In operation, the imaging device 12 generates x-rays from the x-ray source 18 that propagate through the patient 14 and calibration and/or tracking target 22, into the x-ray receiving section 20. It will be understood that the tracking target need not include a calibration portion. The receiving section 20 generates image data representing the intensities of the received x-rays. Typically, the receiving section 20 includes an image intensifier that first converts the x-rays to visible light and a charge coupled device (CCD) video camera that converts the visible light into digital image data. Receiving section 20 may also be a digital device that converts x-rays directly to digital image data for forming images, thus potentially avoiding distortion introduced by first converting to visible light. Alternatively, the imaging device 12 may only take a single image with the calibration and tracking target 22 in place. Thereafter, the calibration and tracking target 22 may be removed from the line-of-sight of the imaging device 12.

Two dimensional fluoroscopic images that may be taken by the imaging device 12 are captured and stored in the controller 28. Multiple two-dimensional images taken by the imaging device 12 may also be captured and assembled to provide a larger view or image of a whole region of a patient, as opposed to being directed to only a portion of a region of the patient 14. For example, multiple image data of a patient's leg may be appended together to provide a full view or complete set of image data of the leg that can be later used to follow contrast agent, such as Bolus tracking.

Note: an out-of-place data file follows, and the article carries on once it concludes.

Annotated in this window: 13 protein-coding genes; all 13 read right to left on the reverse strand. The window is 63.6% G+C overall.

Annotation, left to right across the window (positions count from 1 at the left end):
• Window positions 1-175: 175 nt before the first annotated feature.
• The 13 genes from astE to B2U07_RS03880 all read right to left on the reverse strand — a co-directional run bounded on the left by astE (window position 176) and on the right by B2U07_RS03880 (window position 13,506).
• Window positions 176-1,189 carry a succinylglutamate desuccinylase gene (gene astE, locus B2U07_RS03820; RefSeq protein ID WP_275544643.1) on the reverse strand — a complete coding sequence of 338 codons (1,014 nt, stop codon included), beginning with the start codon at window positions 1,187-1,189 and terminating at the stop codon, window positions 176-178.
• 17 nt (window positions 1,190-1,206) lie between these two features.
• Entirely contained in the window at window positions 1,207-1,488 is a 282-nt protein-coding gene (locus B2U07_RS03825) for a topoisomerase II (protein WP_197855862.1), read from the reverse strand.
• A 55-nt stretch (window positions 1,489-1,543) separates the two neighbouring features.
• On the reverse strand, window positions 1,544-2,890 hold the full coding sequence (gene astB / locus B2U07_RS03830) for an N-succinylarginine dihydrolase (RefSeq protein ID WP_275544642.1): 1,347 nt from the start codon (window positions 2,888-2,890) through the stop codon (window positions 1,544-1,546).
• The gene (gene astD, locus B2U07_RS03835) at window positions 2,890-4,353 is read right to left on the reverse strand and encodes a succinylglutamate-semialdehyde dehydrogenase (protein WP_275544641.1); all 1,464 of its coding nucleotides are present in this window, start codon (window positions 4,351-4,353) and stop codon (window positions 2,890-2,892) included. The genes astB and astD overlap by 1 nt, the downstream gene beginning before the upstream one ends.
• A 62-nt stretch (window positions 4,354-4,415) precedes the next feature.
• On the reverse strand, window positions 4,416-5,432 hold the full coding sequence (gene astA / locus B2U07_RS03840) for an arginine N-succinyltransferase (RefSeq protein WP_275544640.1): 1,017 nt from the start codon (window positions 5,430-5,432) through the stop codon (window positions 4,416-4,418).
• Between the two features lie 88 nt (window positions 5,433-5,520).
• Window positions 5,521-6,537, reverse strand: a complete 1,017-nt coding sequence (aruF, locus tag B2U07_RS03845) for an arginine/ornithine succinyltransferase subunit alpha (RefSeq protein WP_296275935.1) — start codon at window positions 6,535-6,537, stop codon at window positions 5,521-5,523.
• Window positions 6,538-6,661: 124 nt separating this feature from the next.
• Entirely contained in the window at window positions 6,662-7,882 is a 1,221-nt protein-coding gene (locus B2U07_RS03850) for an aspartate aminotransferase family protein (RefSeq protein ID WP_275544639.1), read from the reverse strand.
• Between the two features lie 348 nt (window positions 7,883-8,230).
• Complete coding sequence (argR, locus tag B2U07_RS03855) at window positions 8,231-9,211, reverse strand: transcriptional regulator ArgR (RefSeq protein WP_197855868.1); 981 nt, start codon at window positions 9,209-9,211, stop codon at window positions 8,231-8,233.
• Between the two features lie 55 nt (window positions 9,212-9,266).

The image data is then forwarded from the controller 28 to a navigation computer and/or processor, controller or workstation 34 having a display 36 and a user interface 38. It will also be understood that the image data is not necessarily first retained in the controller 28, but may also be directly transmitted to the workstation 34. The workstation 34 provides facilities for displaying the image data as an image on the display 36, saving, digitally manipulating, or printing a hard copy image of the of the received image data. The user interface 38 can comprise any device, such as an user input device 38 a, that can enable a user to interface with the workstation 34, such as a touchpad, touch pen, touch screen, keyboard, mouse, wireless mouse, or a combination thereof. The user interface 38 can allow a physician or user to provide inputs to control the imaging device 12, via the C-arm controller 28, or adjust the display settings of the display 36. The workstation 34 may also direct the C-arm controller 28 to adjust the rotational axis 32 of the C-arm 16 to obtain various two-dimensional images along different planes in order to generate representative two-dimensional and three-dimensional images.